On October 12, 2018, Oliver-Perez’s father filed a request for deferred action with United States Citizenship and Immigration Services (USCIS). As a result of the request, USCIS generated an Application Support Center (ASC) appointment notice, according to the release. The appointment notice scheduled fingerprinting of Oliver-Perez’s father at the ASC office in Morrisville on November 23, 2018 at 9 a.m.

“The fingerprinting appointment of Oliver-Perez’s father was advertised through several social media outlets, inviting people to gather at the ASC on the date and time of the appointment,” stated the release. “Approximately a month prior to the appointment, an immigrant advocacy group posted an ‘event’ on Facebook to ‘accompany [Oliver-Perez’s father] to his Biometrics.’ The social media posting provided the appointment date of November 23, 2018, at the USCIS office in Morrisville, North Carolina.”

ICE learned about Oliver-Perez’s father’s appointment through the social media posting of the appointment and initiated efforts to apprehend Oliver-Perez’s father.

On November 23, 2018, ICE officers were present at the ASC in order to execute an arrest warrant against Oliver-Perez’s father.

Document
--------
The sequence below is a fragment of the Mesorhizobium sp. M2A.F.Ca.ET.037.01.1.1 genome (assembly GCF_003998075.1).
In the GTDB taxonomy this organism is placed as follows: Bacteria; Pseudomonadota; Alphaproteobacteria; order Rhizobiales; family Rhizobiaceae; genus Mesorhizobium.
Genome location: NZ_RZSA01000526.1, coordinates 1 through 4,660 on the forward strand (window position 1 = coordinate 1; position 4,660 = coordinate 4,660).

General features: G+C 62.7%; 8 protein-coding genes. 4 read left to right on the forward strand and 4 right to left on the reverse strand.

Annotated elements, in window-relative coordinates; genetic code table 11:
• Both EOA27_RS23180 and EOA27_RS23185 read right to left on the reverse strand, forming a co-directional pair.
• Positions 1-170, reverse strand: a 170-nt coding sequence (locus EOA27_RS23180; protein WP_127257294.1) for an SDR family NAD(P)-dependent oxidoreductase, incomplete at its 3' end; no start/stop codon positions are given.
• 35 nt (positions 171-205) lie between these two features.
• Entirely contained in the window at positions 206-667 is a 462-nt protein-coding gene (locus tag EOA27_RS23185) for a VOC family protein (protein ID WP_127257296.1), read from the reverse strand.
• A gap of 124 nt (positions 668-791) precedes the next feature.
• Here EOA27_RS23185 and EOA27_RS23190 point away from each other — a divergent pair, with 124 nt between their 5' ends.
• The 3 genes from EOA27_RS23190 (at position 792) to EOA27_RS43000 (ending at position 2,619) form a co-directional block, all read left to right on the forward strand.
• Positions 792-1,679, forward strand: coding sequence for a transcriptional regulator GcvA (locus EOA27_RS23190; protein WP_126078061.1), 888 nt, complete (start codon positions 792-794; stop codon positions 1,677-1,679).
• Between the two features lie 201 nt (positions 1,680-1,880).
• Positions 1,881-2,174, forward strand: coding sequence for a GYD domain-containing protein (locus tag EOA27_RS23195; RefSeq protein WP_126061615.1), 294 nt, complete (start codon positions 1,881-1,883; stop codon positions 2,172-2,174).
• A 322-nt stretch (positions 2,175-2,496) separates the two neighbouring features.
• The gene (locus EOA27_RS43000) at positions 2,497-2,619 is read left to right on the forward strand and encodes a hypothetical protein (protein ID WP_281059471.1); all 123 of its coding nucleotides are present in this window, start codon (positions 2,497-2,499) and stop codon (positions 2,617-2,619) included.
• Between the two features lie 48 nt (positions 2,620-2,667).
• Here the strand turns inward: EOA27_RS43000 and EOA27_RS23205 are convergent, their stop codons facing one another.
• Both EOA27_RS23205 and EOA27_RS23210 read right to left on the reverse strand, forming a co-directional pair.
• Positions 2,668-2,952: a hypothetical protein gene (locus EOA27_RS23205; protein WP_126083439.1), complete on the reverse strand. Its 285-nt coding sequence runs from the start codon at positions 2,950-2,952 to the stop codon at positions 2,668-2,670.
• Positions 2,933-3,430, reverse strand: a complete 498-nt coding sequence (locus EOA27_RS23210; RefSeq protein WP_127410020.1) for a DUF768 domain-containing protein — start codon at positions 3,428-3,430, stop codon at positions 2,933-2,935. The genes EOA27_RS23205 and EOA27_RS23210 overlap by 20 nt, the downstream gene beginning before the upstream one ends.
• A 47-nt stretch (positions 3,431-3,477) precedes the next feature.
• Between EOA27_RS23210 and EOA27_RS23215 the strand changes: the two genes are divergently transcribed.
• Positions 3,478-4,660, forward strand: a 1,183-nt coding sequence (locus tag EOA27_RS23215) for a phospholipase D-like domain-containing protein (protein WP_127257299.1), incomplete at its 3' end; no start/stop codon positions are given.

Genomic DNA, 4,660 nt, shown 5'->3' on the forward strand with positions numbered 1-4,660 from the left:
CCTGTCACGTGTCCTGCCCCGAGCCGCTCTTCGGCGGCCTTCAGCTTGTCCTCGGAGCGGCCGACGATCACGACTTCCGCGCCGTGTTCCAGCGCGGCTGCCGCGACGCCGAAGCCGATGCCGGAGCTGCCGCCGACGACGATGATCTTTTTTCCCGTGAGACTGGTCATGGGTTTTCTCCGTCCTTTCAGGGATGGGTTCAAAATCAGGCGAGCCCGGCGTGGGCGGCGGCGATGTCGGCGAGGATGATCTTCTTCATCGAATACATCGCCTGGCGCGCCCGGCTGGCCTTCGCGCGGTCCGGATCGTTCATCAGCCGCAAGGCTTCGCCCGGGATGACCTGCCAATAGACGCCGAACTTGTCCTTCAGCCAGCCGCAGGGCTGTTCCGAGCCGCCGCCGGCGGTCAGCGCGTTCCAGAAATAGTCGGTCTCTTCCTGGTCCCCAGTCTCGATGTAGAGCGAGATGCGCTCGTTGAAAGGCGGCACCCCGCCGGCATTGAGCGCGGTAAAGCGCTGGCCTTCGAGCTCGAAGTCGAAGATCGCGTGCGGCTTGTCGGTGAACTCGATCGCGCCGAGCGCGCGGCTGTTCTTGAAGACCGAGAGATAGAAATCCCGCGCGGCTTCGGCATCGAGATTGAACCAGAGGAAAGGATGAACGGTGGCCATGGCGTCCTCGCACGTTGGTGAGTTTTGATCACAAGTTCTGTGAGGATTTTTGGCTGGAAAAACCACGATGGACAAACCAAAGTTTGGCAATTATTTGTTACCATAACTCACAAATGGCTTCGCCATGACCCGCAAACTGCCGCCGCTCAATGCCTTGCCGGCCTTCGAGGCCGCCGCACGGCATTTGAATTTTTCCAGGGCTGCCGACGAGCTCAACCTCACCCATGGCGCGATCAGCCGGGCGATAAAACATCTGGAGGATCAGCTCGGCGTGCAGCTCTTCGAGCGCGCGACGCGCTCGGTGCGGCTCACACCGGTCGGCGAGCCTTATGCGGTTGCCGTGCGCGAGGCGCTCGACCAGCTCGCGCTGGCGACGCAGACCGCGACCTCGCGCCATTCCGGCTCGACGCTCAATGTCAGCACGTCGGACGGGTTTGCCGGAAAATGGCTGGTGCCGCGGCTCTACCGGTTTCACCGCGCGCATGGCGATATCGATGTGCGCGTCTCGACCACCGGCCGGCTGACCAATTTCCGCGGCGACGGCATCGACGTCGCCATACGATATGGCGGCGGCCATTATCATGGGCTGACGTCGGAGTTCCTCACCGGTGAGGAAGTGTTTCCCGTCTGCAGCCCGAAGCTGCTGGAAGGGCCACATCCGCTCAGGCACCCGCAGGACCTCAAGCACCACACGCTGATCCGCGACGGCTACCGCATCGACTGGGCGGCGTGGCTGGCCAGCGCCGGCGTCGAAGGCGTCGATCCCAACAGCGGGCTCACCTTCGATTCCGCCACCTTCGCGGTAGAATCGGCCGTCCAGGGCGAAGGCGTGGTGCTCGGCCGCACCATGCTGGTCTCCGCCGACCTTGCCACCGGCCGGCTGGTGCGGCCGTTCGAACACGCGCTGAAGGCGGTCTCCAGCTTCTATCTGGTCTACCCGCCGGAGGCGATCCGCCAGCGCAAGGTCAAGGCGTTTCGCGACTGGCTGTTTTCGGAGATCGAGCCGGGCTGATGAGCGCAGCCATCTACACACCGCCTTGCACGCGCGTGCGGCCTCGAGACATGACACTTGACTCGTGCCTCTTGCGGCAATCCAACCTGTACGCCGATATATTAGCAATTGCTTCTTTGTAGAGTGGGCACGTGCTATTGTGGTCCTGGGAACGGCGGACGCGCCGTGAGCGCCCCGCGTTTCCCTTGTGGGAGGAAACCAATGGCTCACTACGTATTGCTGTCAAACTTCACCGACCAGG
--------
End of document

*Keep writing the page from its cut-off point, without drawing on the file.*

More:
“ICE officers were positioned in various areas of the ASC building. A Supervisor Detention and Deportation Officer was inside the ACS building in the waiting area. At approximately 9:00 AM, the officer observed Oliver-Perez’s father and Oliver-Perez entering the ASC. The officer observed both Oliver-Perez’s father and Oliver-Perez stand in line to obtain a number to pass to the processing area,” stated the release. “Once Oliver-Perez’s father was standing in line, and Oliver-Perez was standing behind him, the officer alerted the other ICE officers and approached Oliver-Perez’s father. The officer identified himself as an immigration officer and told Oliver-Perez’s father that he needed to come with the officer. Oliver-Perez grabbed his father by the jacket while ICE officers were trying to arrest Oliver-Perez’s father.”

According to the release, the ICE officer and another officer attempted to subdue Oliver-Perez to prevent him from continuing to hold onto his father’s jacket. “Meanwhile, yet another officer was attempting to arrest Oliver-Perez’s father,” stated the release. “While they were attempting to do this, all four fell on the floor and an officer was able to handcuff Oliver-Perez’s father. Two officers were attempting to remove Oliver-Perez’s father from the waiting area through the back door where some people were trying to block the way out.